What comes to mind when you think about eating healthy? Fruits and vegetables? Lean proteins? Vitamins? Fiber? These are all important components of a healthy diet, but we often get stuck on counting calories and miss the big picture. Counting calories can be a successful strategy to help with weight loss, but a healthy diet is much more than that!
Why do you want to be healthy? Everyone has different answers to that question, but most involve wanting to feel better, look better, have more energy and prevent chronic illnesses. Can a 1500 calorie diet provide you with that? Maybe.
Healthy eating involves eating a variety of different fruits, vegetables, lean proteins and whole grains. The more variety your meal plan contains the more likely you are getting all of your vitamins and minerals for the day. If you are focusing on just counting calories then you might be missing key nutrients in your diet. A 1500 calorie diet containing multiple protein bars or processed foods may lack the necessary fiber, omega 3 fatty acids, and trace minerals that your body requires.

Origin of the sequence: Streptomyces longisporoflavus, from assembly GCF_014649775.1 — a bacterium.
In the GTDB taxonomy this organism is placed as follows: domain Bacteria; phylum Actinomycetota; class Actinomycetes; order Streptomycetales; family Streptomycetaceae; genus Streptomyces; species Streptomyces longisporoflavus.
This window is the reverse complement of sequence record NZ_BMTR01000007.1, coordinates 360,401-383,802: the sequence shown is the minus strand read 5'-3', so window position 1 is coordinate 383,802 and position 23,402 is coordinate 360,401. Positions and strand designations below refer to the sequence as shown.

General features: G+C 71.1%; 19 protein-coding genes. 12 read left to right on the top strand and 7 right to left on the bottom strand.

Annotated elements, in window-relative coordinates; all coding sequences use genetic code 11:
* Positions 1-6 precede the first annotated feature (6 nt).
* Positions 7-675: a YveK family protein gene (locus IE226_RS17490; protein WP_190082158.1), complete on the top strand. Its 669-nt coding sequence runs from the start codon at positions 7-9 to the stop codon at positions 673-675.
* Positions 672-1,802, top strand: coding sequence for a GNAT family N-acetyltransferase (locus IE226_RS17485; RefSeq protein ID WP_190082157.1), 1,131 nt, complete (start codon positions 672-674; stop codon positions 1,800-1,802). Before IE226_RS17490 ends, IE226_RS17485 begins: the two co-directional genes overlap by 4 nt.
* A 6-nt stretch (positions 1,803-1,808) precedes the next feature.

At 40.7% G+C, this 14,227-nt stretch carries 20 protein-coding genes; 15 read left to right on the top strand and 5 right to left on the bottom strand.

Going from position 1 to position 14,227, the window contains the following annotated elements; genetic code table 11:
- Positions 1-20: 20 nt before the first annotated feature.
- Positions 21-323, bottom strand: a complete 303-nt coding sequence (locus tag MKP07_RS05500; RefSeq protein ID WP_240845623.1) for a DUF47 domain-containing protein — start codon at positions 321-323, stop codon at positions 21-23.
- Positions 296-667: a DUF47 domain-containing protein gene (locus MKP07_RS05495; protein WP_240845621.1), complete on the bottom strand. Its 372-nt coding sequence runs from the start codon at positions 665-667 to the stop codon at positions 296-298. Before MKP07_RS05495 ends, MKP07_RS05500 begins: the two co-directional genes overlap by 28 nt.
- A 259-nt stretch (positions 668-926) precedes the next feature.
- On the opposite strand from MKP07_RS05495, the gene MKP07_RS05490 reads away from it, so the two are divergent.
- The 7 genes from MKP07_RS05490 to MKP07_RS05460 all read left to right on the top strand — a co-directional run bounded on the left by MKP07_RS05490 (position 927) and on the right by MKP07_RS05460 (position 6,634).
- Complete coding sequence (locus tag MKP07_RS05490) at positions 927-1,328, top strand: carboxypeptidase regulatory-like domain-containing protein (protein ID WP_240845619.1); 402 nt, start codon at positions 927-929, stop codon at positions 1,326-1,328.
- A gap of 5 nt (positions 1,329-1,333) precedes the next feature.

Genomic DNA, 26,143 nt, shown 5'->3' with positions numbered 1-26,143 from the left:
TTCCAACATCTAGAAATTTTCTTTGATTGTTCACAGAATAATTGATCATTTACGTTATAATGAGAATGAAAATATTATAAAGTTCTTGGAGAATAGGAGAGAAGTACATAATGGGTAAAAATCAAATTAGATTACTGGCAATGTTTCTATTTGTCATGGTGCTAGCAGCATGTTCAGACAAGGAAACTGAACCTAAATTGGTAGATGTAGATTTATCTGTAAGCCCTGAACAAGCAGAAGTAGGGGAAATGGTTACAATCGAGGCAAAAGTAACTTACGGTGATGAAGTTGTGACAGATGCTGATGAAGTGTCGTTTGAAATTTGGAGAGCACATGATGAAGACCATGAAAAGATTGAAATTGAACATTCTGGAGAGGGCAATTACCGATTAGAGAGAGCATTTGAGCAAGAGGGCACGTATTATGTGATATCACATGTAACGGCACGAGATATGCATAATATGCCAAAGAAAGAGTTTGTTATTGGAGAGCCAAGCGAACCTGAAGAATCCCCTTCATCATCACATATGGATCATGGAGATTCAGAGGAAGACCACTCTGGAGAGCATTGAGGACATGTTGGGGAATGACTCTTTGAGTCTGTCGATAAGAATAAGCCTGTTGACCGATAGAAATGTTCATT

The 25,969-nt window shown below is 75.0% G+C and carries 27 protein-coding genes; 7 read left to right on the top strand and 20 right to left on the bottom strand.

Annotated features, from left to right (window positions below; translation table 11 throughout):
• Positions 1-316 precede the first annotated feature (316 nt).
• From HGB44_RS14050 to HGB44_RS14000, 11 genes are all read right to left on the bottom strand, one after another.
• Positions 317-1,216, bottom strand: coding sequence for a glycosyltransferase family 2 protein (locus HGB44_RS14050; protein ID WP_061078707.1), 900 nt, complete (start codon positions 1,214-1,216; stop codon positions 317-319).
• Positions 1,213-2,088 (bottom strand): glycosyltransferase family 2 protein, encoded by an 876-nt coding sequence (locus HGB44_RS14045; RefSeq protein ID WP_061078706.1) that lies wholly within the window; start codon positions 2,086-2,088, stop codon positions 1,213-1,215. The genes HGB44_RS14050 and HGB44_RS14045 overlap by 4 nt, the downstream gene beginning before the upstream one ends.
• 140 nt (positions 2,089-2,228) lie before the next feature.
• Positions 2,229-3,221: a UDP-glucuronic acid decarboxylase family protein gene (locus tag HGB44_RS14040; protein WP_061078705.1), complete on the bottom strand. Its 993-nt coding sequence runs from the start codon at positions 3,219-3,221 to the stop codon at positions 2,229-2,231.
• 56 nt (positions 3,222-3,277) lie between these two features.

Even if your protein bar or meal replacement diet is fortified with all the necessary vitamins and minerals, research has shown they do not function the same way in your body as they would from whole foods. Real food is key for a healthy diet.
Counting calories can often leave you feeling bored with your meal plan. You end up eating the same foods because you know how many calories are in them. While this may help in initial weight loss, you are less likely to stick with this sort of meal plan long term. Most people do not want to eat the same thing everyday. Variety is the spice of life, right?
I like to encourage my clients to focus on eating a variety of different whole foods as opposed to counting calories. Aim to include at least 3 different food groups at each meal, and 2 at each snack. This will increase your chances of meeting all your nutritional requirements for the day.
If you enjoy counting calories and feel it provides you with the structure you need, then check out myplate.gov. This website gives you an idea of how many foods from each food group to include in your daily diet based on how many calories you require. It also provides sample menu ideas and budget shopping tips.
No matter what your health goals are, solely counting calories tends not to be the answer. Try to remember to look at the whole picture. Am I eating at least 3 servings of veggies daily? Do I have enough carbs in my meal to help me power through my next exercise routine? If you need help balancing your meal plan with your personal health goals, a dietitian can be great source to start with